Take the 2-minute tour ×
Stack Overflow is a question and answer site for professional and enthusiast programmers. It's 100% free, no registration required.

I have a list of values:

[0,1.51, 2.01, 2.51, 3.01,5.01, 6.01,7.01, 8.01,9.01, 10.01]

And a second list of values:

[.15, .22, .3, .37, .4, .5, .6, .7, .8, .9, 1]

The rough logic of my programme is that if the value of some variable falls between two values in the first list, then set the value of another variable to the corresponding item in the second list i.e.

if 0 < x < 1.51:
    y = 0.15
elif 1.51 < x < 2.01:
    y = .22
and so on

Obviousy I could extend the if/elif/else flow to cover each case, but (i) this is not pretty, (ii) it's not sustainable (iii) I want to be able to apply this to any two lists, not neededing to know any of the values contained within.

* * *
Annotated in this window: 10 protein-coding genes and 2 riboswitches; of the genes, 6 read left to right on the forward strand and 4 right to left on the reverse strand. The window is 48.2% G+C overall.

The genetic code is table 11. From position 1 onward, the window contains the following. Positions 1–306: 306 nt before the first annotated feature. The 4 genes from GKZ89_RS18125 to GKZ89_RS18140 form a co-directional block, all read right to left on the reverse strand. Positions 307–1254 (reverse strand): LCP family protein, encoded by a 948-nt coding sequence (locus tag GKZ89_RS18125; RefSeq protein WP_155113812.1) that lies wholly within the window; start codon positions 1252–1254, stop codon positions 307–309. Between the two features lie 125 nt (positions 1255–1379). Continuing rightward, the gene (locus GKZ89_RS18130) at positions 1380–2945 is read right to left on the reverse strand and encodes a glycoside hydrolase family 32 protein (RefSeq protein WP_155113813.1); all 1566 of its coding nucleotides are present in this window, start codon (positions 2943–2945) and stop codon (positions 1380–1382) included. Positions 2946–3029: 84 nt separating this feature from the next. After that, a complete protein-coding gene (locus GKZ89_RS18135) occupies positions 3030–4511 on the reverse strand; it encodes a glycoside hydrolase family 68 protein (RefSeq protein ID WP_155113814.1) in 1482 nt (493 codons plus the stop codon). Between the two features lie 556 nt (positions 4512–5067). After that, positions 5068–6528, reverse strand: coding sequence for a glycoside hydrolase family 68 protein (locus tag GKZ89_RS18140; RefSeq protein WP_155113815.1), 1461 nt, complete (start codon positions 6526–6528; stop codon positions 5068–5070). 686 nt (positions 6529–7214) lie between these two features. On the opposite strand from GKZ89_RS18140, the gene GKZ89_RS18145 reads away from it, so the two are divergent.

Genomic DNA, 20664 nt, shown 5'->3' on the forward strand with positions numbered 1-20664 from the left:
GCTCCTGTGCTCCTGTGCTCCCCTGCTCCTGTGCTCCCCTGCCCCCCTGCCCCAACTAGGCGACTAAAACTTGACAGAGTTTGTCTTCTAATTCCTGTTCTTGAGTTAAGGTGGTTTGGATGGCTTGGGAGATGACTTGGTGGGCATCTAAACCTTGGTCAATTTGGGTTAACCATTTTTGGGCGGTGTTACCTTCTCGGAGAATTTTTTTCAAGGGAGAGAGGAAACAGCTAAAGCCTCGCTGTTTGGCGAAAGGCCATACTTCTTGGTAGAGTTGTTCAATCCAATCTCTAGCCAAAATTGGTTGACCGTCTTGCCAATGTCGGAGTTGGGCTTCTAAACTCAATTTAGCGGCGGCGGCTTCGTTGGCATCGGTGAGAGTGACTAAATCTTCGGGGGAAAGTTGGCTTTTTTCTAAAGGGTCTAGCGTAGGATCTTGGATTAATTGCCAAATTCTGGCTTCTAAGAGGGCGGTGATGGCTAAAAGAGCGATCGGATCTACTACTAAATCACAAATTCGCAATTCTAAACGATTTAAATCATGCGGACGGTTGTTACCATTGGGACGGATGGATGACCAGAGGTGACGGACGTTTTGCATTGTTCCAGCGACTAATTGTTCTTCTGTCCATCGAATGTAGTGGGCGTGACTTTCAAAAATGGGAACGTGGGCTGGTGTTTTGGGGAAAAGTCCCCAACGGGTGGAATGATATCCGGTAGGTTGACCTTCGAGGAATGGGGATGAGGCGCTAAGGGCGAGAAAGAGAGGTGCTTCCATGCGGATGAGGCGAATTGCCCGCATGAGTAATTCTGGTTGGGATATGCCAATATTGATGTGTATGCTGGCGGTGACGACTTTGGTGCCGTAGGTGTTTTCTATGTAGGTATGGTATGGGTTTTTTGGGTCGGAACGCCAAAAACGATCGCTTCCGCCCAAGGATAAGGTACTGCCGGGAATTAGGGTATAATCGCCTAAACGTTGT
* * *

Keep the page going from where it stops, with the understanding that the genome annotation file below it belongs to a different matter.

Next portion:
What's are the best ways of achieving this in Python?

Many thanks

share|improve this question

2 Answers 2

up vote 0 down vote accepted
    m=[0,1.51, 2.01, 2.51, 3.01,5.01, 6.01,7.01, 8.01,9.01, 10.01]
    n=[.15, .22, .3, .37, .4, .5, .6, .7, .8, .9, 1]



    def test(x,a,b):
       for i in range(len(a)-1):
             if a[i] < x <a[i+1]:return b[i]

    >>>>test(3,m,n)
    >>>> 0.37
    >>>>test(.32,n,m)
    >>>> 2.01
share|improve this answer

Have a look at the bisect module - http://docs.python.org/2/library/bisect.html

And the example there for percentage->grades:

>>> def grade(score, breakpoints=[60, 70, 80, 90], grades='FDCBA'):
        i = bisect(breakpoints, score)
        return grades[i]

>>> [grade(score) for score in [33, 99, 77, 70, 89, 90, 100]]
['F', 'A', 'C', 'C', 'B', 'A', 'A']
share|improve this answer
    
Needs a slight tweak - but changing to check > 0 before starting and removing 0 from the bounds it should work nicely. –  Jon Clements Nov 12 '12 at 12:52
    
thanks will check that module out –  Pyderman Nov 13 '12 at 14:28

Your Answer

 
discard

By posting your answer, you agree to the privacy policy and terms of service.

Not the answer you're looking for? Browse other questions tagged or ask your own question.